On the last Friday of April, 20 years will have passed since the death of Róbert Remiáš.
During his life, Remiáš was not a person known to the public, certainly not a VIP of Slovakia’s post-communist society. Yet his murder in 1996 still resonates as one of the key events of the 1990s, one of a series of events that significantly contributed to the defeat of Vladimír Mečiar and the regime that had been building in Slovakia, in the 1998 election.
The things that happened prior to 1998, including the murder of Remiáš, mobilised the voters to turn out and put and end to Mečiar’s rule, says Marián Leško, a journalist who first introduced the term “Mečiarism” to label the authoritarian-leaning regime of Mečiar, in his book “Mečiar and Mečiarism”, published in 1996.
“The fact that power was behind the murder, was a big earthquake for many, and they understood that if they don’t stand up against it resolutely, such excess might become a habit,” Leško told The Slovak Spectator.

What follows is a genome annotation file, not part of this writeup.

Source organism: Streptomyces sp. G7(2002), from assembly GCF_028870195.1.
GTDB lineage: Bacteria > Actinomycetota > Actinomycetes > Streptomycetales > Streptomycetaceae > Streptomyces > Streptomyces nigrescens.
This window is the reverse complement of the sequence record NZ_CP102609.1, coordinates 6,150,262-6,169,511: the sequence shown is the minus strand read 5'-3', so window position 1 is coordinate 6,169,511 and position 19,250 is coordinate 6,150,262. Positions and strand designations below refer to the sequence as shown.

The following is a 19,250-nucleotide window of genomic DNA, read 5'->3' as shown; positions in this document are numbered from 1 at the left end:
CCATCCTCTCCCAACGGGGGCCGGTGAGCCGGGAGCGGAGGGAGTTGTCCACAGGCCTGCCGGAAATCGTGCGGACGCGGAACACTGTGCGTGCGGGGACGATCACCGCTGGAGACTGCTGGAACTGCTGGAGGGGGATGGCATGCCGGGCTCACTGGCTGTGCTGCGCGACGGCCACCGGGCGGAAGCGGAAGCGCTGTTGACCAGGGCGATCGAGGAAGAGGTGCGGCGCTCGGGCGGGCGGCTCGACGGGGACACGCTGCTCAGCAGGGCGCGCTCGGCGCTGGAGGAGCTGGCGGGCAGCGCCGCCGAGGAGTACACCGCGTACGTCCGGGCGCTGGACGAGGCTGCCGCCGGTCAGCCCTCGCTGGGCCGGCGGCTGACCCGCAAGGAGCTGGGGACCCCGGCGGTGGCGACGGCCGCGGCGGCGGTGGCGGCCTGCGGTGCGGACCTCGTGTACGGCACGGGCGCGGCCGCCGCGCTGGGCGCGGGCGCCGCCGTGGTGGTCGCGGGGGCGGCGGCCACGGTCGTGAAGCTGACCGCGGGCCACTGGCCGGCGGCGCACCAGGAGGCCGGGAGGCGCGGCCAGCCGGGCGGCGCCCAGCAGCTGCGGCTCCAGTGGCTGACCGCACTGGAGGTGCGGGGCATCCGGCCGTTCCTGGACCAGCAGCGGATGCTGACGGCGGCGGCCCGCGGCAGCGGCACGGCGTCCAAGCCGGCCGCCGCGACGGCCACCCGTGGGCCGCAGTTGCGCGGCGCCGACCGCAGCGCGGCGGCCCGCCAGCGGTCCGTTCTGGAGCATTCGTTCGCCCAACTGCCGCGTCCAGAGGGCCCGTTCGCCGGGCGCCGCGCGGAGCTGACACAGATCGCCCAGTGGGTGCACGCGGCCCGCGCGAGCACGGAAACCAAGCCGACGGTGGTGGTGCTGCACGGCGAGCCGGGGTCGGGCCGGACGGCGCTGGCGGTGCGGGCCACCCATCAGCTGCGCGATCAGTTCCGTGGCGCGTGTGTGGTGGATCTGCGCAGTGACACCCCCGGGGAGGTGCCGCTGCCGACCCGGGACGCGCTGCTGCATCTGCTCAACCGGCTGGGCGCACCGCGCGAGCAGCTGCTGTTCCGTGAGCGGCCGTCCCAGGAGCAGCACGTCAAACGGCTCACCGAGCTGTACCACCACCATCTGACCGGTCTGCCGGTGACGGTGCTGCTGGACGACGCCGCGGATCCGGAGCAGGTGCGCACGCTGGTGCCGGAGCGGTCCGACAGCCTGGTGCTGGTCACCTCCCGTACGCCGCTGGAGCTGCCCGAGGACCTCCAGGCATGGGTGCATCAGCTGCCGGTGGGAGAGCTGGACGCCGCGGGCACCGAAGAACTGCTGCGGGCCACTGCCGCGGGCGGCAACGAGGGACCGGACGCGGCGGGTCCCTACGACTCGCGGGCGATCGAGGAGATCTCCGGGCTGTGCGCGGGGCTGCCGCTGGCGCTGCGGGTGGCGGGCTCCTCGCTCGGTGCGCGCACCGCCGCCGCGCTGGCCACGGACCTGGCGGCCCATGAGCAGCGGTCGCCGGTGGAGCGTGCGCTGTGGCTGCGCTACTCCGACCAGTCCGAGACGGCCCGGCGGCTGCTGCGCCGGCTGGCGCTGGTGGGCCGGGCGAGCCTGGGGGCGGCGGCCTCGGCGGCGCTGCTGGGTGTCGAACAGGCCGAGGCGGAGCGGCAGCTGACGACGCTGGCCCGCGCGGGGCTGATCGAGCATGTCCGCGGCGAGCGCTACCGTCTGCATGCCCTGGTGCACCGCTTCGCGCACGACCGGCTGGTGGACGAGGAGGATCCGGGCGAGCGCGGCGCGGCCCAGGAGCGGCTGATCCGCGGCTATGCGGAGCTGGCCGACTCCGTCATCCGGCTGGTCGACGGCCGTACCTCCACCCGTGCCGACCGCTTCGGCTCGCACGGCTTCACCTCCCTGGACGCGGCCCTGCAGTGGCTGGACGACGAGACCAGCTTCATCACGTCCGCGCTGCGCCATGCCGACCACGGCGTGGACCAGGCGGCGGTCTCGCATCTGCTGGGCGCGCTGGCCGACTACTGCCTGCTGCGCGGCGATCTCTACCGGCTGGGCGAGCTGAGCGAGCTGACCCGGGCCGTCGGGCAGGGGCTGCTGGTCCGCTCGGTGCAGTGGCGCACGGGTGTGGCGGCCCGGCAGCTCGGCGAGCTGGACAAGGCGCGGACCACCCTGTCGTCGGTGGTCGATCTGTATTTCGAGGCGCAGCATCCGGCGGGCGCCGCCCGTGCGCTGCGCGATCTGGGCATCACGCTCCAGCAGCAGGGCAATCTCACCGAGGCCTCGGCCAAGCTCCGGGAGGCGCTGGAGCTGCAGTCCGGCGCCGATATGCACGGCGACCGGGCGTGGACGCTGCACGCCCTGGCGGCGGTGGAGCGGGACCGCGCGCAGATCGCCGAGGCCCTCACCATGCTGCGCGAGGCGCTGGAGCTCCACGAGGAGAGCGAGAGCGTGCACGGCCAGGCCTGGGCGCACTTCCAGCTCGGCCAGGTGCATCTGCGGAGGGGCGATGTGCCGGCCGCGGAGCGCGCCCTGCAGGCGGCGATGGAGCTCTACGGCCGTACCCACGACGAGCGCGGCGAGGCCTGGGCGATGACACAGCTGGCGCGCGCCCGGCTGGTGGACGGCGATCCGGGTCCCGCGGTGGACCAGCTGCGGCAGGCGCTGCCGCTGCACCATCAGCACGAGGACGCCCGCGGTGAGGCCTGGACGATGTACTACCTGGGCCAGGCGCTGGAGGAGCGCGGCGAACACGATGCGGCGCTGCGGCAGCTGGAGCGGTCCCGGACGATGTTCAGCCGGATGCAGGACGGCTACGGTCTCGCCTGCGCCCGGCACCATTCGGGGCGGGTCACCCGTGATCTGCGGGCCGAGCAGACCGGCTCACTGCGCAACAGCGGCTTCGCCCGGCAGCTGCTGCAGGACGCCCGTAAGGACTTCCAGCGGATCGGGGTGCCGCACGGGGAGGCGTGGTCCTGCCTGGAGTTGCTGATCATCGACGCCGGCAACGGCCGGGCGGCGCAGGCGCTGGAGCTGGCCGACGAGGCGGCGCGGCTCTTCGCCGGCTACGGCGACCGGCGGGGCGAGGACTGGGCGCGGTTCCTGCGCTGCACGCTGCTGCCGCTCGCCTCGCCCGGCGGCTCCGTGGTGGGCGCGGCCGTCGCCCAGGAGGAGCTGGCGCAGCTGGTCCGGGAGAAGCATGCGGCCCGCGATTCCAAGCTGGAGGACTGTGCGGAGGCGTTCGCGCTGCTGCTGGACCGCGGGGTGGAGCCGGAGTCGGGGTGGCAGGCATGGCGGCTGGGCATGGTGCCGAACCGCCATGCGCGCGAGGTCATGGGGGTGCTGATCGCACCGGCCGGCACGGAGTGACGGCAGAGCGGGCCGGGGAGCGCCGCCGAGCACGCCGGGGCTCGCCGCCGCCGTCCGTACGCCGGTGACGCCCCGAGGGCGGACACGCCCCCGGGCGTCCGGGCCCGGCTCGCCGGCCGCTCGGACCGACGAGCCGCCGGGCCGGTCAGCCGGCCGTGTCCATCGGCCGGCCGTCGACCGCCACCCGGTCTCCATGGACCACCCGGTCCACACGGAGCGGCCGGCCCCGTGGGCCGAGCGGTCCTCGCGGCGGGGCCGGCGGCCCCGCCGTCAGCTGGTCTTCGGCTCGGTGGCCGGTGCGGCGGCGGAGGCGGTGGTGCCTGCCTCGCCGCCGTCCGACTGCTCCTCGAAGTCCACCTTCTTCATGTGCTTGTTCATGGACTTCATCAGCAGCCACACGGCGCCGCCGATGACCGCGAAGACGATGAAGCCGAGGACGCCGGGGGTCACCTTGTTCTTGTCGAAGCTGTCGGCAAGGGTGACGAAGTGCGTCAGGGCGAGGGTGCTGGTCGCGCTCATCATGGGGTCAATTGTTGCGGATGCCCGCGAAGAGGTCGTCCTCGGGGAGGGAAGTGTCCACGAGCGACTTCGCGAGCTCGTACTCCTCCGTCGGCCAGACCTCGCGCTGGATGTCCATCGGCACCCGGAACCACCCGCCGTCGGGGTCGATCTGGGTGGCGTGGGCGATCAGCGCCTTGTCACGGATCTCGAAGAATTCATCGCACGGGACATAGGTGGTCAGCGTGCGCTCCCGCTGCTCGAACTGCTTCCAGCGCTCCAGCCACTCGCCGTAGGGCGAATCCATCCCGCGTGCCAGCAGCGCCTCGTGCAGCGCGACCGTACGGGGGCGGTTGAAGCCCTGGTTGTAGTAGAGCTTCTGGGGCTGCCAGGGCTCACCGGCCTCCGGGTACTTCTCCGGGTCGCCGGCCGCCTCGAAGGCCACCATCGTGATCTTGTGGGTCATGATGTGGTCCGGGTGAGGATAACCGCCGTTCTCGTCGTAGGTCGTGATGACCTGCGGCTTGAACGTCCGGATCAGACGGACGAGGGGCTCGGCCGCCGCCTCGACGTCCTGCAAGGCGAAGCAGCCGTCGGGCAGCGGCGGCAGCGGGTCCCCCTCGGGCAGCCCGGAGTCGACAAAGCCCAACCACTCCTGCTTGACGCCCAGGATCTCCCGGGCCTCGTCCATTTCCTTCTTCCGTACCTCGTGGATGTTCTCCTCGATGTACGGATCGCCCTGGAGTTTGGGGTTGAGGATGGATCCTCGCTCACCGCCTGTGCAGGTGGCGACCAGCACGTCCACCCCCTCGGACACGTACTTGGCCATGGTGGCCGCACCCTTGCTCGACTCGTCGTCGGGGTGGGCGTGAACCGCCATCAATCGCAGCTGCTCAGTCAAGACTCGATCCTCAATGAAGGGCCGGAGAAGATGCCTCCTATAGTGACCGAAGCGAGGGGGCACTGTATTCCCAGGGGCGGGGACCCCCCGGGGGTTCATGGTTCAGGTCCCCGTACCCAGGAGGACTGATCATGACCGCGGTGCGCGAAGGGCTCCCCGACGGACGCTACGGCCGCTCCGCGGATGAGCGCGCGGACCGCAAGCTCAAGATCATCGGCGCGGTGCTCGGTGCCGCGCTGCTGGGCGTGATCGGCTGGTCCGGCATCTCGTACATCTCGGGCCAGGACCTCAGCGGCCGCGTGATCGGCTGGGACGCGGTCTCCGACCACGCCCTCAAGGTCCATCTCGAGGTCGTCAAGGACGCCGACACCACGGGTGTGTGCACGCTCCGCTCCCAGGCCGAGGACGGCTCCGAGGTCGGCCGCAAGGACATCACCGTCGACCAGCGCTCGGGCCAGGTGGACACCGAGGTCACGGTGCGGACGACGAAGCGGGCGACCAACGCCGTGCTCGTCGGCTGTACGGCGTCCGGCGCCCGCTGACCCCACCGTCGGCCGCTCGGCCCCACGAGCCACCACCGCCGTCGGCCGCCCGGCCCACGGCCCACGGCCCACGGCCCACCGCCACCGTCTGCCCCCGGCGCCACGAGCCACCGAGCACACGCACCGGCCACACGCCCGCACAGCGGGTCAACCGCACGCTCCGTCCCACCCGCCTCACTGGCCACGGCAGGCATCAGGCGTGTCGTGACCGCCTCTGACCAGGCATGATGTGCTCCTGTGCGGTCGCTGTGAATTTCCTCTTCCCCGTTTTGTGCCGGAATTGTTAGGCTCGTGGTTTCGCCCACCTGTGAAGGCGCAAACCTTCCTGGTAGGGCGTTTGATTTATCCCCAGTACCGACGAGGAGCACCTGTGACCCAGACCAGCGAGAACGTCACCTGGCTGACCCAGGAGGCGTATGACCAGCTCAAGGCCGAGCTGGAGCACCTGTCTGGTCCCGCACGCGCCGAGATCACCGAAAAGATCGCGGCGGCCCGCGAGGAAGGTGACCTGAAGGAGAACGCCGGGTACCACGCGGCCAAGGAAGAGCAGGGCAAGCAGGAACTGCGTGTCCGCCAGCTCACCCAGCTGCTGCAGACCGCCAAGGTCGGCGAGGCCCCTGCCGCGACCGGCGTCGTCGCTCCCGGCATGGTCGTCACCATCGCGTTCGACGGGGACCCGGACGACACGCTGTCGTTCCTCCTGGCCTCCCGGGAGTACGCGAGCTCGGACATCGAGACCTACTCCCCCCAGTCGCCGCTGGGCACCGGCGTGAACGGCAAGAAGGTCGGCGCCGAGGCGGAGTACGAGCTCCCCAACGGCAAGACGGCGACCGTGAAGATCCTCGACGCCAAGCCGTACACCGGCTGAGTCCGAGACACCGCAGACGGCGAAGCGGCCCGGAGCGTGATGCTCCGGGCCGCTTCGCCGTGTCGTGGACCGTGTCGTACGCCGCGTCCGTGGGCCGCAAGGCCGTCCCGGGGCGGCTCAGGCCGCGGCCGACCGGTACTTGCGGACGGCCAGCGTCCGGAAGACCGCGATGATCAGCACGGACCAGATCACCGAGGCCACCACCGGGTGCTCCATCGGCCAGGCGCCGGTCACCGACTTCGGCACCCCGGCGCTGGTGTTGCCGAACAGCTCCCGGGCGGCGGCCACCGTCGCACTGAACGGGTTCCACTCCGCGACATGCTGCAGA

Even after two decades those responsible for the murder haven’t been convicted and brought to justice. The police have recently reopened the case, but even so observers remain skeptical.
Who was Róbert Remiáš
Remiáš was a police officer and the best friend of Oskar Fegyveres, a former Slovak Information Service (SIS) officer who was the principal witness in the 1995 kidnapping of Michal Kováč Jr., the son of the sitting president. Remiáš became involved in the Kováč Jr case after Fegyveres testified to investigators that the kidnapping was organised and executed by the SIS. Fegyveres fled abroad, fearing his life was in danger. Remiáš acted as Fegyveres’ contact in 1995, when the latter was hiding abroad.
Six months after Fegyveres fled, on the night of April 29, 1996, Remiáš burned to death in his BMW, which crashed following an explosion on a rainy night in the Karlová Ves suburb of Bratislava. Remiáš was 26 years old.
In his 1999 report on the pre-1998 SIS under Ivan Lexa, the SIS head Vladimír Mitro stated that Remiáš was under aggressive surveillance by the SIS from late 1995 through the day of his death.